“It might be that we seek a number of joint ventures from partners to deliver different parts of the scheme,” he said. “HS2 has a budget to deliver the station, and associated infrastructure, but we are in talks with the Department for Transport, the Department for Communities and Local Government and the Treasury about further funding.”

    Nazir said one option could be to extend the remit of Birmingham’s enterprise zone to make use of government funding for economic growth.

    While the project partly depends on the government signing off on the new high speed rail link, much of the city centre changes are not dependent on it, he said, with elements of the project finished within this decade.

    The project is one of a number of large-scale regeneration projects planned for the city centre, including the £600m scheme to transform Birmingham New Street station, and the Paradise Circus redevelopment.

    An eight week consultation on the plans will start today, and the council will formally launch the project at MIPIM next month.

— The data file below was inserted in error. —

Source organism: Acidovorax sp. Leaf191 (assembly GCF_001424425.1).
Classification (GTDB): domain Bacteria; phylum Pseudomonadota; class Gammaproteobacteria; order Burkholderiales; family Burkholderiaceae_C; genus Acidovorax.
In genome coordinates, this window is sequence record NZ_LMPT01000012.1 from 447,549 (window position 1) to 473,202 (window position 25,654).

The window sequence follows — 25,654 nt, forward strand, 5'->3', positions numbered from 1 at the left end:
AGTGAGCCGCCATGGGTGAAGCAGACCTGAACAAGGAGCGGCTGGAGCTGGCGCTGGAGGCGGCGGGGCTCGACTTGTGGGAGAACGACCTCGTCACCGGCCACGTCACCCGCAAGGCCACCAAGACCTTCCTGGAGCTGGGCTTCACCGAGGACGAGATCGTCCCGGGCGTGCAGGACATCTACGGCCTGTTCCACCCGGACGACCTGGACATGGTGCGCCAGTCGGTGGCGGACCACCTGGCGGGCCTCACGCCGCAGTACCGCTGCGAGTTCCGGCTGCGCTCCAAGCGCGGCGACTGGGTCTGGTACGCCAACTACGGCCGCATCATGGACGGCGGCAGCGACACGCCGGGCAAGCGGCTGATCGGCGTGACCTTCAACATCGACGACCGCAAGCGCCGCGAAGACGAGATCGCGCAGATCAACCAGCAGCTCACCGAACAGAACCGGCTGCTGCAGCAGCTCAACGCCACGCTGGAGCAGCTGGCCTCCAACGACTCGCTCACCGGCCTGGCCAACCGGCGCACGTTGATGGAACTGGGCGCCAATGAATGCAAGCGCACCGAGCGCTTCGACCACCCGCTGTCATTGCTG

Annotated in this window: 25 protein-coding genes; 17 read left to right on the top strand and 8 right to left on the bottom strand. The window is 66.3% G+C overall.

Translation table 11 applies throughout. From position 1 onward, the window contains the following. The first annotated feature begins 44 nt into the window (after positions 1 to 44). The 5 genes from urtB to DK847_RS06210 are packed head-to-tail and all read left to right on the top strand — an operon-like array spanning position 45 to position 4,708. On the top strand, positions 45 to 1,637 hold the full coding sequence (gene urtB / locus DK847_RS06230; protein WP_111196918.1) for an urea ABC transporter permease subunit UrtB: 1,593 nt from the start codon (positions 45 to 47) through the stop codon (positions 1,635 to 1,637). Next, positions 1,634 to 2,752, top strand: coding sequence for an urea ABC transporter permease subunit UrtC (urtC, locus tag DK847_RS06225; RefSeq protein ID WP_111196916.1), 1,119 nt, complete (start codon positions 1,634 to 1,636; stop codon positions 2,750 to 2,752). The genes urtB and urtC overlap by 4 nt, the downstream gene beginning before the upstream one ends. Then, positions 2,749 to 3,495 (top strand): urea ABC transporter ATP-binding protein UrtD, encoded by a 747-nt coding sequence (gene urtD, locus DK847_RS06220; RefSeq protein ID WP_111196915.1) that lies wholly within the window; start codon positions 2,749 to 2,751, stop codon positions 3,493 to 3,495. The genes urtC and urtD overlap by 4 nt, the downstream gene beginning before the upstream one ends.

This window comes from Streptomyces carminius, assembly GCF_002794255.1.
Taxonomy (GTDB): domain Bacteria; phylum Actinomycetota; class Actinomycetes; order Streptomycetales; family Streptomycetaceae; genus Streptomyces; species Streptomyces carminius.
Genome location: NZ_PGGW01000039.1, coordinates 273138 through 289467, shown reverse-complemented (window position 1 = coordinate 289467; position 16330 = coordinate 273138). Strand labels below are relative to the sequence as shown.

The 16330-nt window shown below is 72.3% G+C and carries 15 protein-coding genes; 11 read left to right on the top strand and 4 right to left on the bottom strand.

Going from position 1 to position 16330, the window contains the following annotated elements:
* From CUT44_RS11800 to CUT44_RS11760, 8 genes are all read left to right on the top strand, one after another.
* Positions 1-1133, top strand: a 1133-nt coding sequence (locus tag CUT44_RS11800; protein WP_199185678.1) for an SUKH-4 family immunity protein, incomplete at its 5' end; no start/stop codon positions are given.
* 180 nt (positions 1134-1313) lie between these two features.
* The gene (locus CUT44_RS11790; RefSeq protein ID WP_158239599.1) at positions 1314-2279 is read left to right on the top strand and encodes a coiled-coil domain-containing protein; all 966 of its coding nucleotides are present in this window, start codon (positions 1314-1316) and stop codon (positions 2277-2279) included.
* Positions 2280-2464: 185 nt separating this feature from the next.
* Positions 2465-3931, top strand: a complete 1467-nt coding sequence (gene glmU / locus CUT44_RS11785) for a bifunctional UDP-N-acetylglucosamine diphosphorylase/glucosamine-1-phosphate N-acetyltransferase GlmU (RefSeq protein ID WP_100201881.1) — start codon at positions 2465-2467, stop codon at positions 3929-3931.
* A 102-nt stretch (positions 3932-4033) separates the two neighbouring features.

• Birmingham Curzon HS2 Masterplan, which was revealed to the Post, will be one of the biggest urban regeneration schemes in Britain and see 141 hectares of the city centre transformed.

    A computer-generated image from inside Curzon Street HS2 Station facing New Canal Street, from the Birmingham Curzon HS2 Masterplan

    A Metro extension, major retail renaissance and parks in the sky are set to form part of an ambitious vision to transform vast swathes of Birmingham city centre.

    The Birmingham Curzon HS2 Masterplan, which was revealed to the Post, will be one of the biggest urban regeneration schemes in Britain and see 141 hectares of the city centre transformed.

    The proposals, the biggest redevelopment announced in the wake of the high speed rail link, represent a 25-year vision to realise the potential of neglected areas of Digbeth and Eastside.

    The plan includes extending the Midland Metro, which will pass through Curzon Street HS2 Station, and a park on top of the 1,100-yard-long Duddeston Viaduct.

    Birmingham City Council leader Sir Albert Bore said the regeneration will boost the city’s economy by £1.3 billion each year with more than 14,000 jobs, 148 acres of new employment floorspace and 2,000 new homes.

    The developments will be focused around the new city centre station – Birmingham Curzon – but Sir Albert told the Post he wants to see major progress well in advance of the station being completed in 2026.

    He said: “We are not hanging around for the station to start operating in 2026, we are looking to activate the economic growth which HS2 can give rise to.